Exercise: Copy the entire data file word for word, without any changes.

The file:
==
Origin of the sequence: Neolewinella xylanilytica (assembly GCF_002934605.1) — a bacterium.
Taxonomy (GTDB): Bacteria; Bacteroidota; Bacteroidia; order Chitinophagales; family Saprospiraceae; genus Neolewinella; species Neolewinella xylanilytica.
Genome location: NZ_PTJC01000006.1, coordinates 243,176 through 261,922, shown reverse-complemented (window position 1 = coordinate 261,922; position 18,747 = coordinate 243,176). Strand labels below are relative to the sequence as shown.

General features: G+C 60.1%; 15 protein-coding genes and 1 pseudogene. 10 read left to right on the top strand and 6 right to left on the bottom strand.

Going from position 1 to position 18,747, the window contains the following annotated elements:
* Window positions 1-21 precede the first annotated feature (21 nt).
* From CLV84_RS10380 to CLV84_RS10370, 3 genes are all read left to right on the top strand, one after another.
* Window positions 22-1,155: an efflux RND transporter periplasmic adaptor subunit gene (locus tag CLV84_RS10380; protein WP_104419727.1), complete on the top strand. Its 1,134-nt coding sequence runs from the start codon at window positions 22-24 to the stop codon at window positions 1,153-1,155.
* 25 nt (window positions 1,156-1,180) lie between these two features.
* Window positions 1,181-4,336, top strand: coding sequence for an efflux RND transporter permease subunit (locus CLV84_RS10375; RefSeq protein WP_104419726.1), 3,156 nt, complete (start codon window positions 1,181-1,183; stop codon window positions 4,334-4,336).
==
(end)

Origin of the sequence: Neolewinella xylanilytica (assembly GCF_002934605.1) — a bacterium.
Taxonomy (GTDB): Bacteria; Bacteroidota; Bacteroidia; order Chitinophagales; family Saprospiraceae; genus Neolewinella; species Neolewinella xylanilytica.
Genome location: NZ_PTJC01000006.1, coordinates 243,176 through 261,922, shown reverse-complemented (window position 1 = coordinate 261,922; position 18,747 = coordinate 243,176). Strand labels below are relative to the sequence as shown.

General features: G+C 60.1%; 15 protein-coding genes and 1 pseudogene. 10 read left to right on the top strand and 6 right to left on the bottom strand.

Going from position 1 to position 18,747, the window contains the following annotated elements:
* Window positions 1-21 precede the first annotated feature (21 nt).
* From CLV84_RS10380 to CLV84_RS10370, 3 genes are all read left to right on the top strand, one after another.
* Window positions 22-1,155: an efflux RND transporter periplasmic adaptor subunit gene (locus tag CLV84_RS10380; protein WP_104419727.1), complete on the top strand. Its 1,134-nt coding sequence runs from the start codon at window positions 22-24 to the stop codon at window positions 1,153-1,155.
* 25 nt (window positions 1,156-1,180) lie between these two features.
* Window positions 1,181-4,336, top strand: coding sequence for an efflux RND transporter permease subunit (locus CLV84_RS10375; RefSeq protein WP_104419726.1), 3,156 nt, complete (start codon window positions 1,181-1,183; stop codon window positions 4,334-4,336).